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Robin Abcarian

College that spurned Dustin Lance Black over sex tape wants him back

College reinvites Dustin Lance Black to be commencement speaker? But will he do it?

Pasadena City College finally did the right thing. All it took was for lawyers to get involved.

On Wednesday evening, after a closed session that lasted more than 90 minutes, the college’s board of trustees issued a heartfelt apology to Academy Award-winning screenwriter Dustin Lance Black and voted unanimously to reinvite him to be the school’s commencement speaker.

The trustees' action may bring to a close a self-inflicted public-relations fiasco that ensued after (deep breath here) the college invited Black, then disinvited him because of a sex tape, then replaced him with a public health doctor/religious fundamentalist who once boasted of refusing to treat a prisoner with a pentagram tattoo on his chest, but who then withdrew citing an unforeseen scheduling conflict after PCC students objected to his anti-gay views.

Got all that?

How do we know lawyers got involved?

“My legal team is in talks with their legal team right now,” Black told the website Truthdig's Kasia Anderson on Tuesday, “because you know, there are damages and costs -- that’s really just about making sure we’re compensated, flights are refunded and all that sort of thing.”

Let me just say three things about the enormously talented Black:

He was treated shabbily by college administrators Mark Rocha and Robert Bell, and board President Anthony Fellow, all of whom said he was not an appropriate choice as commencement speaker because of a “scandal” they misunderstood.

I really hope he decides to deliver the commencement address on May 9.

And, honey, he knows how to work it.

Black told Truthdig that the Pasadena City College atmosphere seemed "discriminatory and toxic and dishonest.” But, he added that he cared about the school. "I mean, I love UCLA," he said, but it's PCC that he would "make a donation for, do a fundraiser for, help start a school at.”

Or sue if it ticked him off.

Kidding … sort of.

It’s very clear that PCC holds a special place in Black’s heart. He graduated from the school in 1994 before going on to earn a degree in 1996 from UCLA. “It’s that place that saved me,” he told Truthdig. “It was a safety net for me when I desperately needed it.”

He's a hero to PCC students, particularly ones in the LGBT community, who were upset that college officials had decided that Black would not be suitable because in 2009 someone stole a 2006 sex video from his former boyfriend. On the video, the pair were shown having unprotected sex. Black won a $100,000 judgment from the person who stole the tape and sold it to websites.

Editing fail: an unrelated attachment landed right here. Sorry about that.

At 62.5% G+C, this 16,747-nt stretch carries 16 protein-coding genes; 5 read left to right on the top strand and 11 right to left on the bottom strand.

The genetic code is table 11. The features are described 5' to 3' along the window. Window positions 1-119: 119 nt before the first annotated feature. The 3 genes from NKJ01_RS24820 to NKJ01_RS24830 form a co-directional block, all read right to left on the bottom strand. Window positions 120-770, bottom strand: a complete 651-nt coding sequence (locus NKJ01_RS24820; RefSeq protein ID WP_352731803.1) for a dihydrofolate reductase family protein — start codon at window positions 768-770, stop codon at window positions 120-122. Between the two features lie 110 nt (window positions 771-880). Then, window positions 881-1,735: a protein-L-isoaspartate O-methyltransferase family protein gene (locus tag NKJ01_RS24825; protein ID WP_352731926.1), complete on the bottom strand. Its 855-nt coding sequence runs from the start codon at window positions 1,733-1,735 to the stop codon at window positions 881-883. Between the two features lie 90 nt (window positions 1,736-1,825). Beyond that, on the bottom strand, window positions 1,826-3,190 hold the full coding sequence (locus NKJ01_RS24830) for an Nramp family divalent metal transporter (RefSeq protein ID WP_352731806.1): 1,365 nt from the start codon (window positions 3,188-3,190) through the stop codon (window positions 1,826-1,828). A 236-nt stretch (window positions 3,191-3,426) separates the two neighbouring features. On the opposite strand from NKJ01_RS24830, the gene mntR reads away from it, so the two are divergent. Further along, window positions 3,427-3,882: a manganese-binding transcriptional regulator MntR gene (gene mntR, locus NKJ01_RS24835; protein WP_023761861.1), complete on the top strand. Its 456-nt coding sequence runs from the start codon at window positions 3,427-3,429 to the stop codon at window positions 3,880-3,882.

“I was really offended that his unprotected sex was an issue,” nursing student Jerry Marquez, 42, told the board. “It made me feel like I am some diseased individual that can only be touched through some shield of rubber, that I cannot partake of the same sexuality that heterosexuals get to. You don’t look at a pregnant woman and say, ‘Oh she had unprotected sex.’”

After the board voted unanimously to reinvite Black, 39, who lives part time in London and is in a relationship with English Olympic diver Tom Daley, I asked Rocha, the college president, if he was embarrassed by the whole episode.

“I feel that we’ve done the right thing tonight,” said Rocha, who has been a controversial figure during his four-year tenure, earning no-confidence votes by students and some faculty for what they have said is his imperious approach to his job. “All I have control over is what we do moving forward.”

Rocha also told me that he had no information about whether the college’s lawyer had spoken with Black’s attorney, which strains credulity given that the board had just been in a long closed session to discuss "anticipated litigation," according to its agenda.

Trustee Ross Selvidge was more forthcoming about the debacle. “This was an enormously embarrassing episode for the school,” he said.

If Black decides not to speak, PCC has left open the possibility that the president can invite someone else.

“Let’s not fool ourselves,” said Selvidge just before the board took its vote. “It’s too late to get anybody else, and I don’t want to go through this another time.”

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